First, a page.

So thinking like you do that USA literally producs nothing of value anymore and that USA without the Dollar they would starve is a big fat fail. USA is by the way one of the worlds largest foodproducers.
        And no I am not of course not a janitor even though I cleaned you up good, boy!

  22. 22
    Tomas Radej

    Hey, Rick. Did you somehow omit the fact that the US has paid a BIG part of its debt in the 90s? http://en.wikipedia.org/wiki/US_debt

    • 22.1
      Austin Williamson

      With what money? Borrowed, or the stuff that was supposed to fund programs for citizens? There is no way in hell they could afford to do it.

  23. 23

    The US has already started to move against Bitcoin. It seems as if the operators of the exchanges will be the first targets. This will not be a quick operation. It will be fought in courtrooms and be the subject of tightening legislation over several years.
    The success of bitcoin depends on trust and the US government will put lots of efforts into undermining that trust.

    • 23.1
      Satoshit

      I believe a lot of the trust for bitcoin has been shattered by some of the bitcoinplayers themselves. Almost Everbody involved with bitcoins talks wide and prety but utheir main motivation is just to make a quick buck. And yeah this includes Falkvinge who is a major investor and promor in bitcoins but never admits to how many bitcoin he owns.

    • 23.2
      harveyed

      In the end they can’t stop people from paying each other directly in bitcoins and disregarding fiat entirely. They can maybe stop people from exchanging dollars or euros for BTC, but what good is that if it just makes people don’t want any dollars or euros anymore?

      The success of governments is also based on trust..

  24. 24
    sh

    Your claim about the US living standards being low is interesting. My impression was that the country has high average productivity and a high willingness to spend money on consumer products, leading to pretty good outcomes on the hedonism scale (though of course skewed along some axes, due to differing tastes).
    Where’s that information from? URLs plz.

  25. 25
    Googla

    Rick what would be good if USA was brought down? USA is the nation that keeps the whole world going, economy and innovationwise. Your idea of bitcoin taking over seems to me mostly to be a really bad recipe for disaster if youer wet dream would come through.

    • 25.1
      Rick Falkvinge

      The USA government is, at the moment, a rogue theocracy with nukes that contributes nothing little more than extortion to the world economy. This has been the case since the GATT was hijacked to push through the TRIPs agreement, creating lopsided tribute agreements masqueraded as free trade agreements, in the wake of the USA’s failing industrial production mid-1970s. Mostly triggered by competition from Japan in general and Toyota in particular.

      Cheers,
      Rick

      • 25.1.1
        Googla

        OK Rick we understand now that you really really really hate or are seriously envious of USA and it’s wealth and successes,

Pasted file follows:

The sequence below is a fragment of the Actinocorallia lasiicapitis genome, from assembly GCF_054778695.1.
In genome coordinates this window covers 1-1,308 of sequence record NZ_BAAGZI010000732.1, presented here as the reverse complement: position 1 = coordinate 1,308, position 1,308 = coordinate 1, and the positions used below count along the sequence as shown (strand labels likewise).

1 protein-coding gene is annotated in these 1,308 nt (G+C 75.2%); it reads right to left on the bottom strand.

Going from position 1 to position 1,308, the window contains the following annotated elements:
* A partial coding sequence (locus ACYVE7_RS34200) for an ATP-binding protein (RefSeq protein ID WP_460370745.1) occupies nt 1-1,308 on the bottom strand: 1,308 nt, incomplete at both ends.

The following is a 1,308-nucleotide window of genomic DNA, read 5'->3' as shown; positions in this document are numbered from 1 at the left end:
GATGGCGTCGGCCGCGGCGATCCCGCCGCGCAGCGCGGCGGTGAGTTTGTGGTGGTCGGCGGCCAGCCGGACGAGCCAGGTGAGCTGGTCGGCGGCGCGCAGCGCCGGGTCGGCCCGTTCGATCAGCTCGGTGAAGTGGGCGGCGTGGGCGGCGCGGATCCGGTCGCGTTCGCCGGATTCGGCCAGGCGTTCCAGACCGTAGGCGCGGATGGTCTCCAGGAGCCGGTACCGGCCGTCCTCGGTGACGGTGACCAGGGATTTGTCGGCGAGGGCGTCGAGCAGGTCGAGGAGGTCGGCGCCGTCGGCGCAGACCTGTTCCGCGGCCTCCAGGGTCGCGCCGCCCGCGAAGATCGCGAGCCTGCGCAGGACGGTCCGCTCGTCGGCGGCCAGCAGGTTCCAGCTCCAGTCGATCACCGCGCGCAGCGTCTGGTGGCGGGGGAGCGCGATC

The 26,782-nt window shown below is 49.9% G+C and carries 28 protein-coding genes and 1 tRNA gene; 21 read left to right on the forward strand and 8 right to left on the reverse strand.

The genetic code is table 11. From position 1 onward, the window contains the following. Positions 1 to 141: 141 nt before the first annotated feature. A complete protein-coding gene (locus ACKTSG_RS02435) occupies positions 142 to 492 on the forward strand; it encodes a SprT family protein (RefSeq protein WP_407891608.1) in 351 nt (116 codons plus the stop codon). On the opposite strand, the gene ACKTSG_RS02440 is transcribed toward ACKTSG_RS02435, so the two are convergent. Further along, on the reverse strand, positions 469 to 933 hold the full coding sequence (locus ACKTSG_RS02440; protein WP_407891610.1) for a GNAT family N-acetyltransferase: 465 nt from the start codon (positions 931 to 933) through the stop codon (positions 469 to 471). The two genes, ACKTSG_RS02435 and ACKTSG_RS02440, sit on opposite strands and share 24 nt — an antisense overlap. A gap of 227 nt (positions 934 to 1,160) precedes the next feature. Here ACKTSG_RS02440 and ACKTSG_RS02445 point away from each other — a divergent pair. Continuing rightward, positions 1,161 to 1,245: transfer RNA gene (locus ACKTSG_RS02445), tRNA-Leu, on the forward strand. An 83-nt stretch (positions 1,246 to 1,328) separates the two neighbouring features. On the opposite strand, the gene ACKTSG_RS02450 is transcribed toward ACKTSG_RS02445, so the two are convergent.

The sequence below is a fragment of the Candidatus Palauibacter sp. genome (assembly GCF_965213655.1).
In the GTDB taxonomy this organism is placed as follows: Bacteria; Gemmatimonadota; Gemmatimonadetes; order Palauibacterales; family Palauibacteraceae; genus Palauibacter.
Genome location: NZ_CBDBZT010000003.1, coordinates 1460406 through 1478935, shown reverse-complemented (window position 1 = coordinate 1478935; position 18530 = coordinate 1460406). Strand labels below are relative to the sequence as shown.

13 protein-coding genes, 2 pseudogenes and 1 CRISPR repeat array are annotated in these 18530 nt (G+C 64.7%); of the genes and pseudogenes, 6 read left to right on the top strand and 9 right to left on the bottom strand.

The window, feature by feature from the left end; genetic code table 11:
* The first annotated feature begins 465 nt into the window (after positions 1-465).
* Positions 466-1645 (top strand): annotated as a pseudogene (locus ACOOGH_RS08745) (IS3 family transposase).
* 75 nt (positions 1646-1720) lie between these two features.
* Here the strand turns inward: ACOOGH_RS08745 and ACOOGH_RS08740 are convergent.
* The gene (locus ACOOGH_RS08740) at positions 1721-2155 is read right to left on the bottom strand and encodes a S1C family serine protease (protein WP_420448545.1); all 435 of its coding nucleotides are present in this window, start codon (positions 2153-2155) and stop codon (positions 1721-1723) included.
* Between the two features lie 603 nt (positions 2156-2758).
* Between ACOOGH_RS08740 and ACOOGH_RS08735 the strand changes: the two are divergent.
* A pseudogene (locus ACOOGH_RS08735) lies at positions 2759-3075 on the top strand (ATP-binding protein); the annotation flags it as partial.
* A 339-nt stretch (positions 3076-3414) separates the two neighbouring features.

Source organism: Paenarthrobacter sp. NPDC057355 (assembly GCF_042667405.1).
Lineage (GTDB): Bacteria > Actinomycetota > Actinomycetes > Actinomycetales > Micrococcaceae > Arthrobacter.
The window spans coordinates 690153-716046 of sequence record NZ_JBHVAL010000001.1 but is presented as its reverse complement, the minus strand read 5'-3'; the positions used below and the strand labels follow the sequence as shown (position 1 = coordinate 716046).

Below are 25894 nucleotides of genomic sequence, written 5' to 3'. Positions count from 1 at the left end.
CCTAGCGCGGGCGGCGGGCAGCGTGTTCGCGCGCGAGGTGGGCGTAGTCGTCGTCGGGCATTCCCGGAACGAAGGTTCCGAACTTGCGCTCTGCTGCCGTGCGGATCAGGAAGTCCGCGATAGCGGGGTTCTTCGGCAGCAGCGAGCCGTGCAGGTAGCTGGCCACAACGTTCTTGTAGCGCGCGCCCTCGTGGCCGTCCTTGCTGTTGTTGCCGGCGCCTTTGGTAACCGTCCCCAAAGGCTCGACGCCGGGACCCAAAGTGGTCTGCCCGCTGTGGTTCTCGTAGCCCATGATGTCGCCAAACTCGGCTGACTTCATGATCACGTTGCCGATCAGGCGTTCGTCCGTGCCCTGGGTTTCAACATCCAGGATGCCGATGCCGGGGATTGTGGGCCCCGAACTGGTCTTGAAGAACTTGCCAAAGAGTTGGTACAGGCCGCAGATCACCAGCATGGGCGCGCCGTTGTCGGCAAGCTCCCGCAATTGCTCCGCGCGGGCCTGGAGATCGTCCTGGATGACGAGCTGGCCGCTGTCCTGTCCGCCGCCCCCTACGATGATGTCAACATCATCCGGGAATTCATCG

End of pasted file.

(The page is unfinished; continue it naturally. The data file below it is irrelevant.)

Your claim that USAs governement contributes little more than extortion to the world economy is laughable, you really don’t have a clue do you? Or maybe you just want to be seen as an extremist?

        Seriously do you think that any world problems are being solved by hate extemism or envy?
        Or by hyping a ponzicurrency like Bitcoin?

        • Austin Williamson

          Go back to scrubbing the floor janitor.

        • Googla

          Austin whats your problem?

        • Austin Williamson

          @Googla:
          Nobody seems to understand that David Hayter is Big Boss in MGSV- Ground Zeroes. That’s my problem.

          the thing is, Googla, is that USA hasn’t contributed to the world economy much since the 70s. Sure, they “buy” a lot, with their play money and credit cards- and we know that the credit crisis will blow up again anytime now- but they don’t PRODUCE anything of real value to export.

        • Anonymous

          Austin its silly of you to state that the US haven’t contributed much to the world economy since the 70’s whenin fact a large significance of the largest and most powerful companies in the world are either owned or controlled by USA.
          And as I stated before USA is one of the larges producers of goods services etc. in the world of which a lot goes on export.
          They are in fact the worlds no:3 topexporter according to this chart.
          http://en.wikipedia.org/wiki/List_of_countries_by_exports

          So please get your facts straight.

    • 25.2
      Scary Devil Monastery

      “Rick what would be good if USA was brought down? USA is the nation that keeps the whole world going, economy and innovationwise.”

      That’s tantamount to asking “What is so good about gravity?”

      The US is artificially pumping a fiscal bubble, trying to maintain a standard of living which isn’t sustainable. Borrowing two dollars for every dollar earned. And trying to keep the ponzi scheme from bursting by protectionism, military threat, and extensive industrial espionage (what else did you think SWIFT can be used for?).

      That’s not just Falkvinge saying so – it’s every trained economist you can lay your hands on.